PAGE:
Grasslands and savannas in drylands have been and continue to be converted to woodlands through a phenomenon often described as woody plant encroachment. This conversion has profound implications for the ecosystem services that these landscapes provide, including water. In this paper, using examples from six case studies across drylands in the Great Plains and Chihuahuan Desert regions of the United States, we explore the ecohydrological changes that occurred following woody plant encroachment (WPE). In all cases, the increase in woody plant cover brought about modifications in connectivity, which led to profound ecohydrological changes at both the patch and landscape scales. At the wet end of the dryland spectrum (subhumid climates), increases in evapotranspiration following WPE led to reduced streamflows and groundwater recharge. In drier regions, woody plant encroachment did not alter evapotranspiration appreciably but did significantly alter hydrological connectivity because of changes to soil infiltrability. In semiarid climates where rainfall is sufficient to maintain cover in intercanopy areas concurrent with woody plant encroachment (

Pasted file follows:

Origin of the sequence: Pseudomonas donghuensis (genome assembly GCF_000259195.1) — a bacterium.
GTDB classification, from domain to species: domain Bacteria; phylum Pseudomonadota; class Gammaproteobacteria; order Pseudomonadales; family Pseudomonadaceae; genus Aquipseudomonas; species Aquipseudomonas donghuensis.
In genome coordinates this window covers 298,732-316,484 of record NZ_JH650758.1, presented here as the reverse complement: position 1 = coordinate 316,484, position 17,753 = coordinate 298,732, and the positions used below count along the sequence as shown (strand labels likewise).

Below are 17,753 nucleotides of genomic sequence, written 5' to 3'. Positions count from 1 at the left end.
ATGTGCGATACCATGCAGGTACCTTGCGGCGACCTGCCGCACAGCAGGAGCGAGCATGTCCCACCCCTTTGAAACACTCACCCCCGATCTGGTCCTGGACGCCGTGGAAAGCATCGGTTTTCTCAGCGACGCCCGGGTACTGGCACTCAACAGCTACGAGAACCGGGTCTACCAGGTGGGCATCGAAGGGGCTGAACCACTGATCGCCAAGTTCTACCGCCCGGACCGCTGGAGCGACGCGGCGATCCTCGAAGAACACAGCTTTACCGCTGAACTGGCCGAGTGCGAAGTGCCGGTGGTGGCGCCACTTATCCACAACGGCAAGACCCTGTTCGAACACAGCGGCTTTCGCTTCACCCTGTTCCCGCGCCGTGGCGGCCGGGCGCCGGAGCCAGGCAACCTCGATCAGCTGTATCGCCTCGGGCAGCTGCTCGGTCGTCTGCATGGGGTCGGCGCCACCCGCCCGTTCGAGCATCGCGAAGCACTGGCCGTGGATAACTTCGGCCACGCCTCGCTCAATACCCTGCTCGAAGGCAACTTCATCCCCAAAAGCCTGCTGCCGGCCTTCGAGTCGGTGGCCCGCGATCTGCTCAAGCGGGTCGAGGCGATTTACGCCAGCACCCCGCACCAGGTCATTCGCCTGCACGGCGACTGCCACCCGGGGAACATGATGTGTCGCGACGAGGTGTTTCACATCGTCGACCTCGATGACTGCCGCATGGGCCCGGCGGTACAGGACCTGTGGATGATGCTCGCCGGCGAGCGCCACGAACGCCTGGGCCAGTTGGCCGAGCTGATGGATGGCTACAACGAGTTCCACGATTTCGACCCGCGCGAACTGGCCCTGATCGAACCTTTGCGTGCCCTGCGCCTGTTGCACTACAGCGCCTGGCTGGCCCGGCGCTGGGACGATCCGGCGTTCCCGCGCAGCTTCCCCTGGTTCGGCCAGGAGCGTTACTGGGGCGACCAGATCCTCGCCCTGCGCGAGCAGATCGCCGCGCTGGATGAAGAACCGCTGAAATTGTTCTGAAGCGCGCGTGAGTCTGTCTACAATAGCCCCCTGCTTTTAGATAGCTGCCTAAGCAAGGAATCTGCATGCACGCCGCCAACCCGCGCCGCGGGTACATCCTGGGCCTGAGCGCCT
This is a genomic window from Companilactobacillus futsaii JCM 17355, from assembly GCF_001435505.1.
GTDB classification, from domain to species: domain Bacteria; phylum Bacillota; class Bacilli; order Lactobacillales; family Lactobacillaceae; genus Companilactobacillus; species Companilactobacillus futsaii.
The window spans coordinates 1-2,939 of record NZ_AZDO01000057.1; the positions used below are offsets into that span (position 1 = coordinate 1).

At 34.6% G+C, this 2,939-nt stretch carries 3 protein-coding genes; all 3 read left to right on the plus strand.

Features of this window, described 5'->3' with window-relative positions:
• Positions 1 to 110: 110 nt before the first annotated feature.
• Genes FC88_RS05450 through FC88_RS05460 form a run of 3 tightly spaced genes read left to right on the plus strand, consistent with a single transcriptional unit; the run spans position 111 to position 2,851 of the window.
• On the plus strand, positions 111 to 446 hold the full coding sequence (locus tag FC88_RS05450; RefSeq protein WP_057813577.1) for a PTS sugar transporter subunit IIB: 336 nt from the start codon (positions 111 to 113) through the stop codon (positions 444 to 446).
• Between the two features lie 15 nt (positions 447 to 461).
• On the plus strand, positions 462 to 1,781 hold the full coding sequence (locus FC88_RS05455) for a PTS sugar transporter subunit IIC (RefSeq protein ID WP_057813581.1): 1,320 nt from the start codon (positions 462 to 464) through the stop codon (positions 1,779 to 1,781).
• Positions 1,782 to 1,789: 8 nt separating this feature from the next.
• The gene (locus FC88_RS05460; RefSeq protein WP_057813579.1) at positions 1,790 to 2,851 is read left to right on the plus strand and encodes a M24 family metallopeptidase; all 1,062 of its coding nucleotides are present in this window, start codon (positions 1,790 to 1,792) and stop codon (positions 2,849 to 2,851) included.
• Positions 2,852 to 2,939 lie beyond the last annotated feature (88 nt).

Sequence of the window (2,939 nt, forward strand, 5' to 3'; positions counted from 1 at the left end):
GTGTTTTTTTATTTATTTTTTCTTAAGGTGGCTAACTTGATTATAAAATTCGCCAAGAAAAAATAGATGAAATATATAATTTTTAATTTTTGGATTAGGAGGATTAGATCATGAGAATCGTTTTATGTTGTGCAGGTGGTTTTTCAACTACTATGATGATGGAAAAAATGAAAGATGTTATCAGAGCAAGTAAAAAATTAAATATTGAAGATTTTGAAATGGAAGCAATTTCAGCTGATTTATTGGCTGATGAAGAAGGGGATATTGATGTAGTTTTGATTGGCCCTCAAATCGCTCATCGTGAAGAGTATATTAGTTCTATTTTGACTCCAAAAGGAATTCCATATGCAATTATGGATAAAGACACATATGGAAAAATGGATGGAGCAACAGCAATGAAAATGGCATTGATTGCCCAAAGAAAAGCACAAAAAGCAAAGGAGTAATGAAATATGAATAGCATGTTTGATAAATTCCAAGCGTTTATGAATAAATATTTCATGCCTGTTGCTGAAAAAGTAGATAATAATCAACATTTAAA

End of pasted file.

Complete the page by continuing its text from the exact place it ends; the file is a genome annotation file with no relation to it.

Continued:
thicketization), overall soil infiltrability was increasedtranslating to either decreased streamflows or increased streamflows, depending on soils and geology. In the driest landscapes, woody plant encroachment led to xerification, whereby intercanopy areas became bare and highly interconnected, resulting in higher surface runoff and, ultimately, higher groundwater recharge because of transmission losses in stream channels. On the basis of our review of the studies findings, we argue that the concept of eco hydrological connectivityprovides a unifying framework for understanding these different outcomes.